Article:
I hate euphemisms. At a very basic level, they are simply deceptions. They are words designed to make us think something is not quite as bad as it is. But no matter the design, those words cannot effect change on the reality that is. After all, does the man who "shuffles off this mortal coil" not die?
No one is better at euphemisms than politicians and the mainstream media. In fact, at times I think they may actually be in direct competition on that score.
For example, we all know that when President Obama uses the word "invest" what he means is that he plans to raise taxes, and they will probably be your taxes. But since it's really an investment into public education or healthcare or what have you, he expects you to be happy about it.
When the media wishes to call someone a liar, instead of taking Rep. Joe Wilson's approach, they skirt the issue. "Well, the facts have been called into question." This tactic leads the public to suspect that the problem is in the facts themselves rather than in the idiot who chose to misrepresent them.
So what brings euphemisms to the forefront today? Yesterday I read about the fact that the White House has classified the attack on Fort Hood by U.S. Army Major Nidal Hassan as "workplace violence." The reason they gave was the fact that they couldn't really call it a terrorist attack because there were "no real ties connecting Hassan to terrorist organizations." Except for the twenty or so emails exchanged between Hassan and Anwar al-Awlaki, an al Qaeda leader who was killed this past year in Yemen.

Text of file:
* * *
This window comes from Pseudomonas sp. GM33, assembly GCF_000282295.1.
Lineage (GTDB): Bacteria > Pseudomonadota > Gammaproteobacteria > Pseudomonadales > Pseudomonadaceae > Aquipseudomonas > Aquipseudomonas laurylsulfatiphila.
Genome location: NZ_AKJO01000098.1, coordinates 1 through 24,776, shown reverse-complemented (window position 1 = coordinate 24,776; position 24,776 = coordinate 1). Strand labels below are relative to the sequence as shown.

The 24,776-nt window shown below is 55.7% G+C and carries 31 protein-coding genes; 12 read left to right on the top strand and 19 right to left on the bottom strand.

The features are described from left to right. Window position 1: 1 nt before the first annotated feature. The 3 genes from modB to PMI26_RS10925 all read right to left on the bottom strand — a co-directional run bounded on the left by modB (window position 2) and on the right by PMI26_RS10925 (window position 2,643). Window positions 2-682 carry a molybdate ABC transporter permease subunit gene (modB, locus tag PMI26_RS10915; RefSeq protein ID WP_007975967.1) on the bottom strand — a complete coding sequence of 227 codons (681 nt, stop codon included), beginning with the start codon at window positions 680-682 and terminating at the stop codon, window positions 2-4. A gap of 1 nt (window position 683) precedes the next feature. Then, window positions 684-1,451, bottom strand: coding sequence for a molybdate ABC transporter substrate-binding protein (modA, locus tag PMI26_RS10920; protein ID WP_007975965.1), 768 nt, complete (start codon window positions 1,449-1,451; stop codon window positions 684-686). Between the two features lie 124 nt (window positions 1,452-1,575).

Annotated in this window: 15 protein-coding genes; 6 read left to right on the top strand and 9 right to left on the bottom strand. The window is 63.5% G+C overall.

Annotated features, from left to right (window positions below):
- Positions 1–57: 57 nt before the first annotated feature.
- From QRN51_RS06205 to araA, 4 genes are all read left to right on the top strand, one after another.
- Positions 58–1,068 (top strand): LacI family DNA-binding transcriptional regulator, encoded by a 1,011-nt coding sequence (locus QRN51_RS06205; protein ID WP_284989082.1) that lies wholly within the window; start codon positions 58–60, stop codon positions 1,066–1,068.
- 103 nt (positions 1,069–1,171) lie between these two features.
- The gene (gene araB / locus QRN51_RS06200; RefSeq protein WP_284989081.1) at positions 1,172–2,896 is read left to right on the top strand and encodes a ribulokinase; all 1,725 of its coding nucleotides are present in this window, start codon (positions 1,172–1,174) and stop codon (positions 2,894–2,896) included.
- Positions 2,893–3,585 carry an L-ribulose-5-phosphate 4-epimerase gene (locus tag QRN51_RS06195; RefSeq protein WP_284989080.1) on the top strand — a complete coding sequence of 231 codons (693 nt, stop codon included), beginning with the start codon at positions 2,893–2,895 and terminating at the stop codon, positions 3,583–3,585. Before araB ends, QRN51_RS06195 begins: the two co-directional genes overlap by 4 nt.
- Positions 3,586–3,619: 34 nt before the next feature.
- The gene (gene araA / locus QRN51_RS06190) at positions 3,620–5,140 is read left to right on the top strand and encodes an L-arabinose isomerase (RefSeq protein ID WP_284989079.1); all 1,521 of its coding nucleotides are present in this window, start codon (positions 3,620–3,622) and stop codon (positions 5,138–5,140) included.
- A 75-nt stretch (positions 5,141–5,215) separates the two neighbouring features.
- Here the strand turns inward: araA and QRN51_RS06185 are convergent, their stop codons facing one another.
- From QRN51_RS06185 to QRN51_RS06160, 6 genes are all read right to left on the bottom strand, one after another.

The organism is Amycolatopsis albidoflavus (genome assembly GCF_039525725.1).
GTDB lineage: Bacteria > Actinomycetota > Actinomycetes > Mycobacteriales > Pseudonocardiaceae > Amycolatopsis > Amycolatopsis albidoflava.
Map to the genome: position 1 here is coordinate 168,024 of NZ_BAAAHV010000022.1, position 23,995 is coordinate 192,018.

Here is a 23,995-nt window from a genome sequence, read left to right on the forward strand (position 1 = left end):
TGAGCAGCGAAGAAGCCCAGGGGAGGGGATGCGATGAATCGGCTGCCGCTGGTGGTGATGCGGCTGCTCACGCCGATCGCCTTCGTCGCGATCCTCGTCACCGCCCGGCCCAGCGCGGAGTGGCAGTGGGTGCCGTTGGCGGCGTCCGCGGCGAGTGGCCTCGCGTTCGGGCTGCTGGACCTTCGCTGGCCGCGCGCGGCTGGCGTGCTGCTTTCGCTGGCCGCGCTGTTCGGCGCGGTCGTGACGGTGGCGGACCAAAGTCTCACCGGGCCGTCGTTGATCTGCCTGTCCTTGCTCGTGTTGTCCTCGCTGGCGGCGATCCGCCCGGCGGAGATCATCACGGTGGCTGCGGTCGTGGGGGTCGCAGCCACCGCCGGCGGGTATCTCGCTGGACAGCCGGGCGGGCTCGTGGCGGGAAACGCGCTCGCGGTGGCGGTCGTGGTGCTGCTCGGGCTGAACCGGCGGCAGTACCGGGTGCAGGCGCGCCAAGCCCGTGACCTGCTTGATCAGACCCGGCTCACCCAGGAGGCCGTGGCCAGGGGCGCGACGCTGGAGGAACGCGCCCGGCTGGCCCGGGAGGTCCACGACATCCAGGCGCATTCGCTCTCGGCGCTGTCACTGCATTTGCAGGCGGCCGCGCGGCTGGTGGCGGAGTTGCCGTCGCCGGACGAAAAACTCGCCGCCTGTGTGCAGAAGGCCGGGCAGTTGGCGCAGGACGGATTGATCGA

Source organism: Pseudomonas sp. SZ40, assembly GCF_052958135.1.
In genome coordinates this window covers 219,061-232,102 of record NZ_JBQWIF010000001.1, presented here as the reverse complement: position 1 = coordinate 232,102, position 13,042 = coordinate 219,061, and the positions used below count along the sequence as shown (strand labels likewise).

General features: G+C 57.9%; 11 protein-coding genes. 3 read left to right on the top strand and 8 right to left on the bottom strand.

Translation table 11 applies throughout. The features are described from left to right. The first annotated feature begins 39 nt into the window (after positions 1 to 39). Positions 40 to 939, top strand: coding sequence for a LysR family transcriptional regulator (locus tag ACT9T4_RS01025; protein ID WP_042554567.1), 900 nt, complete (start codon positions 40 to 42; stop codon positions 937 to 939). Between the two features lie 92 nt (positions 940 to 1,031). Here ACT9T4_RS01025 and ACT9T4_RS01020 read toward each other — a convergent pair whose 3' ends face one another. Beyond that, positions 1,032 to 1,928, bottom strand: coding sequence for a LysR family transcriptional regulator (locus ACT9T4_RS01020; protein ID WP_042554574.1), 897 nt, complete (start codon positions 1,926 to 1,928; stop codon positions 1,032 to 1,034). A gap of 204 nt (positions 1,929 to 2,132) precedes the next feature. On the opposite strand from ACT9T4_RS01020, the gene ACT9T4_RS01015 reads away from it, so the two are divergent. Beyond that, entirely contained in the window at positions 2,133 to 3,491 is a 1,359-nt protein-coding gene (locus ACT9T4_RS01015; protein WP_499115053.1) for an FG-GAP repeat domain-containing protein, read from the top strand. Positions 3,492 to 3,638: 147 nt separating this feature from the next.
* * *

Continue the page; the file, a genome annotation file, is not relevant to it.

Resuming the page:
However, DHS head Janet Napolitano spoke just last week in direct opposition to the White House's claim. She lists Hassan with other so called "lone-wolf" terrorists, people who act alone and with limited or nonexistent ties to known terrorist organizations.
Euphemisms have been traditionally used in order to protect someone or something. We say that "Grandma went to Heaven" to protect a child from the reality of death. We say that the President's "credibility is being questioned" to protect the American public from the reality that not all Presidents are as upright as they would like to believe.
In this case, by calling Nidal Hassan's act of terrorism an act of "workplace violence," WHO IS THE WHITE HOUSE PROTECTING?
I feel safer already, don't you?